The Calligraphy of Medieval Music treats the practical aspects of the book making and music writing trades in the Middle Ages. It covers most major regions of music writing in medieval Europe, from Sicily to England and from Spain to the eastern Germanic regions. Specific issues raised by the contributors include the pricking and ruling of books; the writing habits of scribes and their reliance on memory; the cultural influence of monastic orders such as the Carthusians; graphic variants between regional styles of music notation ranging from tenth-century Saint-Gall to sixteenth-century Cambrai; and the impact of print on late medieval notation. The volume opens with a few essays dealing with general issues such as page layout and manuscript production both in and out of medieval Europe. The second part of the book covers early music notations from the tenth and eleventh centuries, and the third part, the twelfth to the sixteenth centuries.
John Haines is Associate Professor of Music and Medieval Studies at the University of Toronto where he holds a Canada Research Chair. He is the author of Eight Centuries of Troubadours and Trouveres (2004), Satire in the Songs of Renart le nouvel (2009) and Medieval Song in Romance Languages (2010), as well as the co-editor with Randall Rosenfeld of Music and Medieval Manuscripts: Paleography and Performance (2004). He has also published numerous articles in such periodicals asScriptorium and Early Music History. In Toronto, he directs the research project Nota Quadrata.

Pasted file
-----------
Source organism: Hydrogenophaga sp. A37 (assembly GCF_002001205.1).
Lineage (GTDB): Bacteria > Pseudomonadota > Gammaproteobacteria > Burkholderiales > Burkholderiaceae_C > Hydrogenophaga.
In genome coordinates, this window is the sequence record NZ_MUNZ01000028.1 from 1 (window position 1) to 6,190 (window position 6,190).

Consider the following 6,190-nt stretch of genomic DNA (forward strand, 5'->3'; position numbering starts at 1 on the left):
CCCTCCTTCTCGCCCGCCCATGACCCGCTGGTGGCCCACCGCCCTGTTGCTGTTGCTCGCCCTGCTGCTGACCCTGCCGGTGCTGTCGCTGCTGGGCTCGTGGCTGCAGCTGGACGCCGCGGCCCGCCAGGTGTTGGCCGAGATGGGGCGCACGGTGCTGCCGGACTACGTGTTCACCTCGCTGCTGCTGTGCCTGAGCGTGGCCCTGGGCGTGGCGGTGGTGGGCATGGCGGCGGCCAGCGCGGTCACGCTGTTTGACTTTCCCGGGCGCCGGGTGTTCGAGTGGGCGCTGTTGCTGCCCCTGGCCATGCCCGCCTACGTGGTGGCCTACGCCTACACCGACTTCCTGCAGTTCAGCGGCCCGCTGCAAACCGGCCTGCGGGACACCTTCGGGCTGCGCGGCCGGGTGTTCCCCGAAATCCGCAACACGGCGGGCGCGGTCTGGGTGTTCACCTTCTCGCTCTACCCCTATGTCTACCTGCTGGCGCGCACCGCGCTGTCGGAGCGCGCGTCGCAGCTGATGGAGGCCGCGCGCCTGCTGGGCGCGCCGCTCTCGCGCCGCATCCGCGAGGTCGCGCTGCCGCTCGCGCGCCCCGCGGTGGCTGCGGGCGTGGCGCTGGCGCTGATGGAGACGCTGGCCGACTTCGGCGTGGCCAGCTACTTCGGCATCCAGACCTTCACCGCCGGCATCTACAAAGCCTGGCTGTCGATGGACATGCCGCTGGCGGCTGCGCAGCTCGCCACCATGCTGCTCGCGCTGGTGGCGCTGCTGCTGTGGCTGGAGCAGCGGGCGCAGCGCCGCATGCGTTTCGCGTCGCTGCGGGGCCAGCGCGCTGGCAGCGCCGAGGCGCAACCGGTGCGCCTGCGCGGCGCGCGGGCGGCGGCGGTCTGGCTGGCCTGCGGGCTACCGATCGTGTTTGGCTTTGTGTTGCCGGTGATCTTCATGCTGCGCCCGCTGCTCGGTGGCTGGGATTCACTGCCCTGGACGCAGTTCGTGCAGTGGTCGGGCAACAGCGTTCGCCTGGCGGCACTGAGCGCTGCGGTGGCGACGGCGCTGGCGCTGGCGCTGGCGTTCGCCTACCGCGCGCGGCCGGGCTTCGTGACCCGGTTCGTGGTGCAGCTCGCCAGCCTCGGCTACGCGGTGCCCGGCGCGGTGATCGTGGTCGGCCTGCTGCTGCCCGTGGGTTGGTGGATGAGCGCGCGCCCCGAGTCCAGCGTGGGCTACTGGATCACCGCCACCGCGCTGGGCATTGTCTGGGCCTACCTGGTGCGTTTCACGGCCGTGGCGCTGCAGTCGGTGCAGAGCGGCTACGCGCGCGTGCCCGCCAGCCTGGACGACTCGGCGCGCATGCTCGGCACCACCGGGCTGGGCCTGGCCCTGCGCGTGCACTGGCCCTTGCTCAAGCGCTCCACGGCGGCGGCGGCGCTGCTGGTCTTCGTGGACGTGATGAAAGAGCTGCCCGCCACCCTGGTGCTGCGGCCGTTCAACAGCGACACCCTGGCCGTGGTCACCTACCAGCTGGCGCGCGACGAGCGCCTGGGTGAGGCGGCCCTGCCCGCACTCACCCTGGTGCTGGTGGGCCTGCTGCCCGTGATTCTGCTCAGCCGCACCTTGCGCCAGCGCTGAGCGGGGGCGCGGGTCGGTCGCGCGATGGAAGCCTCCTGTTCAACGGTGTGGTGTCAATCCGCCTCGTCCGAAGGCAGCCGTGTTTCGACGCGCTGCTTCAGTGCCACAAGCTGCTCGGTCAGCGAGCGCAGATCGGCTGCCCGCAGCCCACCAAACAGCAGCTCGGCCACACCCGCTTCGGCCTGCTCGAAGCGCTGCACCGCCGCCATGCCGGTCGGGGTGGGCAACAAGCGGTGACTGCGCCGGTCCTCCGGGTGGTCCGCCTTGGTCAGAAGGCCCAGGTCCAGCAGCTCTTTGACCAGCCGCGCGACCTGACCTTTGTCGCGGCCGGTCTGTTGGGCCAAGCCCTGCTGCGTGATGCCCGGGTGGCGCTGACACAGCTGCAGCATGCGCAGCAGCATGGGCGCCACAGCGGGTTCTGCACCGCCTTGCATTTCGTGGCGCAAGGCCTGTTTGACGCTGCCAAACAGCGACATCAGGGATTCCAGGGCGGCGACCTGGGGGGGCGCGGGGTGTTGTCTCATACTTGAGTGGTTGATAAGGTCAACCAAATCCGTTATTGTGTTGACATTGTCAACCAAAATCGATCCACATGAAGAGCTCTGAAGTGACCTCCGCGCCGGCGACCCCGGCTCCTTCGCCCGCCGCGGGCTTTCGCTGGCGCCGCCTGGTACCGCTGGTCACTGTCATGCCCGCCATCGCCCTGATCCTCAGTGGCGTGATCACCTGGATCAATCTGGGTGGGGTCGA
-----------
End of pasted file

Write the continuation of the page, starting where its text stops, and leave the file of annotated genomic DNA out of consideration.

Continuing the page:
With Contributions written by: Giacomo Baroffio, Anna Maria Busse Berger, Olivier Cullin, Albert Derolez, Jean-Luc Deuffic, Lawrence Earp, Margot Fassler, Barbara Haggh-Huglo, Getatchew Haile, John Haines, David Hiley, Michel Huglo, Rankin, Susana Zapke.